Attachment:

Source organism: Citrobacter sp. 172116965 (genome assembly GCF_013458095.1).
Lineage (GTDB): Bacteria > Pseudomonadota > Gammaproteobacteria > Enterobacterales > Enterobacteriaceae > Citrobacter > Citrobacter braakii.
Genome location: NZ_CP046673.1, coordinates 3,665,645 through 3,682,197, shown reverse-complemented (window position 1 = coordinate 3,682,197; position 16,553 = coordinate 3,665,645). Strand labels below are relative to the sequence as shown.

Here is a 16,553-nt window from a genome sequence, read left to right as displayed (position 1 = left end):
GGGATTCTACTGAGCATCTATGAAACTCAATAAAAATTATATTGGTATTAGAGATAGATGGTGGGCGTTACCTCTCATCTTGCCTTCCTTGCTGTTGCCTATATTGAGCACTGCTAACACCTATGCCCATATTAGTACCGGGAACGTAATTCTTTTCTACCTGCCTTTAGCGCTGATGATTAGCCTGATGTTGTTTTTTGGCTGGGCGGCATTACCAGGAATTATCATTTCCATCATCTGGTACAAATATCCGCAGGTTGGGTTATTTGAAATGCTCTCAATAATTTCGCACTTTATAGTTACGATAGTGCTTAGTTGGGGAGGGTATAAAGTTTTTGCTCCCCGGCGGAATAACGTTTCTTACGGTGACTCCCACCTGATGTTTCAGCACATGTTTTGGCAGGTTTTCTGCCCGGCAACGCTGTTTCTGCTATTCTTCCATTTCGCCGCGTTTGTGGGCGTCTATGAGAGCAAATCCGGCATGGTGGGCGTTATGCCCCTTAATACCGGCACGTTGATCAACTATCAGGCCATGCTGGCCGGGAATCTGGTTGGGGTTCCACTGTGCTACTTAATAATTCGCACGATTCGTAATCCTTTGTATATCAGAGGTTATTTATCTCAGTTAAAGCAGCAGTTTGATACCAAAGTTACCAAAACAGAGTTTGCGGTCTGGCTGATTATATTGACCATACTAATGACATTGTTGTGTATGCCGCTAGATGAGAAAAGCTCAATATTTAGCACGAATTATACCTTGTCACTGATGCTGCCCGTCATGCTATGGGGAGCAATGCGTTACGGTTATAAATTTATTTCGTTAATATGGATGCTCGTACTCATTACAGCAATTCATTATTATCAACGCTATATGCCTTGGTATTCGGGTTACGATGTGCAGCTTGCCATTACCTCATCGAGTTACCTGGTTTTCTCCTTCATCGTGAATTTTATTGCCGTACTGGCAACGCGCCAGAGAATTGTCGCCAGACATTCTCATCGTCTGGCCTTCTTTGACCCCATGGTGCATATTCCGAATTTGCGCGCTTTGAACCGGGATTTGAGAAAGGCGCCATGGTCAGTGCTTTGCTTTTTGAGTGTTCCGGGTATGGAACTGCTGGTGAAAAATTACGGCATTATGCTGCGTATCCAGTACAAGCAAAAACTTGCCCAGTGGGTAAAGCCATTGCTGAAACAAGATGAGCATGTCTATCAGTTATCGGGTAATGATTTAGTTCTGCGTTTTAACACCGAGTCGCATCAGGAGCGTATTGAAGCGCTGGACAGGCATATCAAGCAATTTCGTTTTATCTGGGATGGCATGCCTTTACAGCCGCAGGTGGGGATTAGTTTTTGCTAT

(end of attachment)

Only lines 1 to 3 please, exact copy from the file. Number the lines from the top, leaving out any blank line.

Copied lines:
Source organism: Citrobacter sp. 172116965 (genome assembly GCF_013458095.1).
Lineage (GTDB): Bacteria > Pseudomonadota > Gammaproteobacteria > Enterobacterales > Enterobacteriaceae > Citrobacter > Citrobacter braakii.
Genome location: NZ_CP046673.1, coordinates 3,665,645 through 3,682,197, shown reverse-complemented (window position 1 = coordinate 3,682,197; position 16,553 = coordinate 3,665,645). Strand labels below are relative to the sequence as shown.